Establishing a Foaming Agent Material to Aid in the Development in a New Expandable Cast
Amanda R. Lecker, John M. Avolio, May 2002
There is a need for a size compensating bone cast. When an injury occurs, and a bone is broken, the area around the injury swells. A cast is applied to the arm to prohibit movement. Over time, as swelling decreases, another cast must be sculpted to the reduced size of the arm. Through research of material properties and characteristics, a foaming material has been found that will aid in creating a one-time application cast. Some advantages of this material are: flexibility, expandability, and the ability to create pressure points, however, cost efficiency, safety, and ability to hold a constant pressure must be determined. This research charts the development of such a product.
Establishment of Valve Gate System for Sequential Injection Molding
Shia-Chung Chen, Ming-Shiu Chung, Hsin-Shu Peng, Lei-Ti Huang, May 2002
Sequential injection molding using valve-gate controlled hot runner system has attracted attentions for industrial applications in recent years. Due to the complication in operation mechanisms, commercial valve gate usually delays for about 0.3 to 0.5 seconds once the valve-opening command is given. This signal to operation delay is acceptable for conventional injection molding of large parts. However, it becomes critical for 3C thin-wall molding application where the required filling time is short. In this study, a gas-driven valve gate control system was established. Valve-gate opening monitoring system using both CCD camera and cavity pressure transducers was also constructed. All design parameters including gas-valve response characteristics, tolerance between inner piston and cylinder, gas pressure, melt temperature, etc., that would affect valve-gate opening were investigated. The delay time for vale-gate shaft movement in a non-melt environment can be reduced to about 50 mini-seconds whereas it increases to about 80 mini-seconds in a melt-filled environment.
Ethylene Polymerization with Cp2ZrCl2 Supported Catalyst
Rodrigo A. Silva, Carla C. Pombo, Anunciata Conte, Maria de Fátima V. Marques, May 2002
In this work metallocene polyethylene was obtained through catalysts comprising of Cp2ZrCl2 supported on silica/methylaluminoxane (MAO) prepared with different methods. The metallocene complex was directly immobilized on the support surface or on the support pretreated with MAO. The results showed that, at the supported catalyst preparation conditions employed in this work, the pretreatment with MAO did not enhance the activity for ethylene polymerization. Moreover the average molecular weight of the polyethylene obtained with the supported catalysts were higher than those obtained with the homogeneous precursor. Morphological control of polymer particle produced with the supported systems was also observed.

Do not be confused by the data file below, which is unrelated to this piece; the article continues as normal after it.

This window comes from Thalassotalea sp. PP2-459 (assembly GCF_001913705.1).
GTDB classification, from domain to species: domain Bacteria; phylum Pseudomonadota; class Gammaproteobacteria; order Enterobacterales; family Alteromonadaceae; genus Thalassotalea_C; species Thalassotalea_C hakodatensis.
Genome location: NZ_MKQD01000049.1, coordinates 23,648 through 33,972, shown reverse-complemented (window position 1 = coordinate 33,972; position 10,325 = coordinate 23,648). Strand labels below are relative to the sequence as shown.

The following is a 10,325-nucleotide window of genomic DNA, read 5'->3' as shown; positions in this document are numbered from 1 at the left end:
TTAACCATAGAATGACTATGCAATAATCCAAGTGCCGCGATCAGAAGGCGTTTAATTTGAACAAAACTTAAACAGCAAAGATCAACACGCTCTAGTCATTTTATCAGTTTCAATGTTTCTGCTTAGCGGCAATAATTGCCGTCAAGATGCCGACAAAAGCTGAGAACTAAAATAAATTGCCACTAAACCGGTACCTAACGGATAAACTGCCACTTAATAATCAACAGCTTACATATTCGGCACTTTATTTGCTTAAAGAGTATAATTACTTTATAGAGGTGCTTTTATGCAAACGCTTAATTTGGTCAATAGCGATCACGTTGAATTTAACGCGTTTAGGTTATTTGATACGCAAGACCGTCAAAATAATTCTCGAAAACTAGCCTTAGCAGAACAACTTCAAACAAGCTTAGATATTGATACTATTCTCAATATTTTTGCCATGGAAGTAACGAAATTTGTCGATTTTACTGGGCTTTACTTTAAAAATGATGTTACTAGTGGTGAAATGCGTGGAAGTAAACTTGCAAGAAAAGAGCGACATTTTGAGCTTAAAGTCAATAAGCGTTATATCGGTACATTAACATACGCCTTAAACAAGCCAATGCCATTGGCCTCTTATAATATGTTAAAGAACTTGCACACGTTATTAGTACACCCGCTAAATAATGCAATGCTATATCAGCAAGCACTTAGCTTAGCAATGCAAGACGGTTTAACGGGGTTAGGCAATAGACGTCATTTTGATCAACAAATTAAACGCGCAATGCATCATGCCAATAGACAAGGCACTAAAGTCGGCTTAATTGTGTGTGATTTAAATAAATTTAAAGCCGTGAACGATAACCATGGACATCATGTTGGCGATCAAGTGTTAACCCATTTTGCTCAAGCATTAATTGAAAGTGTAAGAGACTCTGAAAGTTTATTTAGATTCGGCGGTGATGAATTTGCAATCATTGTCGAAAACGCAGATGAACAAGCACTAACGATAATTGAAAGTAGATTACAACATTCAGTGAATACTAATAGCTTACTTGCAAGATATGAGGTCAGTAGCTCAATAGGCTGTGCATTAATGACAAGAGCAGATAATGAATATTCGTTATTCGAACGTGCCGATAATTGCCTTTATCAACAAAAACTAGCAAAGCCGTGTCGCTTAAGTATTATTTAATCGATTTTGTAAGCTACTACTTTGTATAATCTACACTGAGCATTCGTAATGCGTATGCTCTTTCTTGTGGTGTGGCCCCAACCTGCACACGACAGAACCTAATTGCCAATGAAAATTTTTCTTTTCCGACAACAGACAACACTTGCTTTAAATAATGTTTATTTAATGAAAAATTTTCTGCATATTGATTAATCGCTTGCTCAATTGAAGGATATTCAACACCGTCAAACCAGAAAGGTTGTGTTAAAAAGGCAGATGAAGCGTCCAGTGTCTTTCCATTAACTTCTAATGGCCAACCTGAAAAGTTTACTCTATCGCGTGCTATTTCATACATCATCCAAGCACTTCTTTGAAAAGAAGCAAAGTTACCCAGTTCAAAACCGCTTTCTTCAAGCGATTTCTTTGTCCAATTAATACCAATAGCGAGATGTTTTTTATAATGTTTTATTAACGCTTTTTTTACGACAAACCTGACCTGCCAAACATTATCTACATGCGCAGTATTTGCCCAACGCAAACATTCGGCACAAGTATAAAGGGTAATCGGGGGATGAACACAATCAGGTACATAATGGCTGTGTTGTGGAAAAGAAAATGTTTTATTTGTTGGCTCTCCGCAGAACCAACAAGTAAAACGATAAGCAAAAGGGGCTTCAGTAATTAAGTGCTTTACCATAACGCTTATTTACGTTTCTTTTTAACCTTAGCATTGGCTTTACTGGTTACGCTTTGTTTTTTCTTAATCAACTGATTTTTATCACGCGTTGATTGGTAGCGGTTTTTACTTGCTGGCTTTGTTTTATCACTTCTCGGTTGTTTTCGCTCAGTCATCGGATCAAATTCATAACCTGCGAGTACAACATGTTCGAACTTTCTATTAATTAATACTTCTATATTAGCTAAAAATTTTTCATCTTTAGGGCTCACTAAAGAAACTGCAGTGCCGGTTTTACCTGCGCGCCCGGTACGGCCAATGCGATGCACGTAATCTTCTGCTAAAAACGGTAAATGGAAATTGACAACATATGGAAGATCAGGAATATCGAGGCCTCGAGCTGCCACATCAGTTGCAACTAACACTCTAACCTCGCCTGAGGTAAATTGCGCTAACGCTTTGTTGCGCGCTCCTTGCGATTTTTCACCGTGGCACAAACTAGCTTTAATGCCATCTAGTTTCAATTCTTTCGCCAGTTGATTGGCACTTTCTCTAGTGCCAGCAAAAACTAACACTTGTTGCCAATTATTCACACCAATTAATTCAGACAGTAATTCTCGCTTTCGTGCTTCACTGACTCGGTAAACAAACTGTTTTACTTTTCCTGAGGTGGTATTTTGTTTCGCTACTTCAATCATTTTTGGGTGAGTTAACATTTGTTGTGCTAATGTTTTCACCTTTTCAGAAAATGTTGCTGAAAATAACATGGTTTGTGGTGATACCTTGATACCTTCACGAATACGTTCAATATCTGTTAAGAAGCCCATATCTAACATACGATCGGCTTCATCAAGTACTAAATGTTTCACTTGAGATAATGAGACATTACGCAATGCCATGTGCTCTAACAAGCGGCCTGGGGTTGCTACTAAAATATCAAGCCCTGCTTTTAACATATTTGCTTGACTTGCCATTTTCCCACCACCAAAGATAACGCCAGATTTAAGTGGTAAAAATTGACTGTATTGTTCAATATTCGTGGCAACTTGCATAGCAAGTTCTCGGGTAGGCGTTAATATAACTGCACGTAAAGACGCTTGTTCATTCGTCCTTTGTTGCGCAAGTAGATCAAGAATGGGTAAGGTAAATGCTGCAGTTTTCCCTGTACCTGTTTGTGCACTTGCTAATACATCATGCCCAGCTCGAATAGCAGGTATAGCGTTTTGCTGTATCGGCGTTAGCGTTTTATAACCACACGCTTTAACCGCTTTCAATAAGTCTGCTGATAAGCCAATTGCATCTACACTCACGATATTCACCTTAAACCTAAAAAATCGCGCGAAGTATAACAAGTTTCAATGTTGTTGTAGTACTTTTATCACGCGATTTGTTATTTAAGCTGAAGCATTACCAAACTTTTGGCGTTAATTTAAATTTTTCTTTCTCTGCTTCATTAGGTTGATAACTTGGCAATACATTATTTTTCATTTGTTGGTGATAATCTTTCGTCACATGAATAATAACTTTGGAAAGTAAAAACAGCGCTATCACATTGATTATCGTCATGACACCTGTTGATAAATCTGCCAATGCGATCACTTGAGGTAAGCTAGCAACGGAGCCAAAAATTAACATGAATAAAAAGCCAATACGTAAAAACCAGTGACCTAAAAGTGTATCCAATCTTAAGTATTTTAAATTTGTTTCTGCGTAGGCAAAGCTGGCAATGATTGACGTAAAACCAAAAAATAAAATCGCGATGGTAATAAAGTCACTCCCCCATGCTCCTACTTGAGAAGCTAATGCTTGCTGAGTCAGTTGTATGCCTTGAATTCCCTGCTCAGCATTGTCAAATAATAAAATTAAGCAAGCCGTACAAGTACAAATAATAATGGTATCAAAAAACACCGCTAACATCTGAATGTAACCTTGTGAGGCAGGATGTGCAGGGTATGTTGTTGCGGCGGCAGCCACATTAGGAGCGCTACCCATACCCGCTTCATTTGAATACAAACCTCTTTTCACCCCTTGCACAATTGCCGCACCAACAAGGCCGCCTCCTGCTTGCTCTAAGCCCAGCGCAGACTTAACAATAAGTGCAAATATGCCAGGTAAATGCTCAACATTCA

Ethylene-Propylene Copolymers Synthetized by Cp2ZrCl2/MAO Homogeneous Catalyst System
Anunciata Conte, Maria de Fátima V. Marques, May 2002
Biscyclopentadienyl zirconium dichloride and methylaluminoxane (MAO) complex catalytic solution was used in ethylene-propylene (E-P) copolymerization. Reaction temperature and time were varied in order to find the relationship among the polymerization activities, average molecular weight (Mw), polydispersity (MWD) and thermal behavior of the copolymers. The parameters evaluated influenced on the catalytic performance in such a way that E-P copolymers with different polydispersities are obtained just by changing the concentration of the comonomers dissolved in the reaction medium. Also, it was observed that, in the range studied, the increase of the reaction temperature contributed to the decrease in the catalytic activity.
An Evaluation of Heat Management in Injection Mould Tools
P.S. Allan, B.A. McCalla, Y. Mubarak, D. Mulligan, May 2002
The control and management of heat in the mould tool is vital for obtaining the optimum production processing conditions in injection moulding. Work at the Wolfson Centre, Brunel University is evaluating the conventional mould cooling methods and also a technique called Pulse Cooling Technology". A special instrumented mould tool was designed for the project and this will be described in the text. The tool has a number of features that represent some common moulding features and it also has pieces that can be subjected to standard mechanical testing procedures. Data from the moulding runs will be compared with high-pressure thermal conductivity and pVT measurements. Finally a comparison will be made between the two mould cooling methods."
Evaluation of Poly (ester-ether) Block Copolymers for Use in Automotive Fluid Handling Applications
F. Gribben, G.M. McNally, W.R. Murphy, T. McNally, May 2002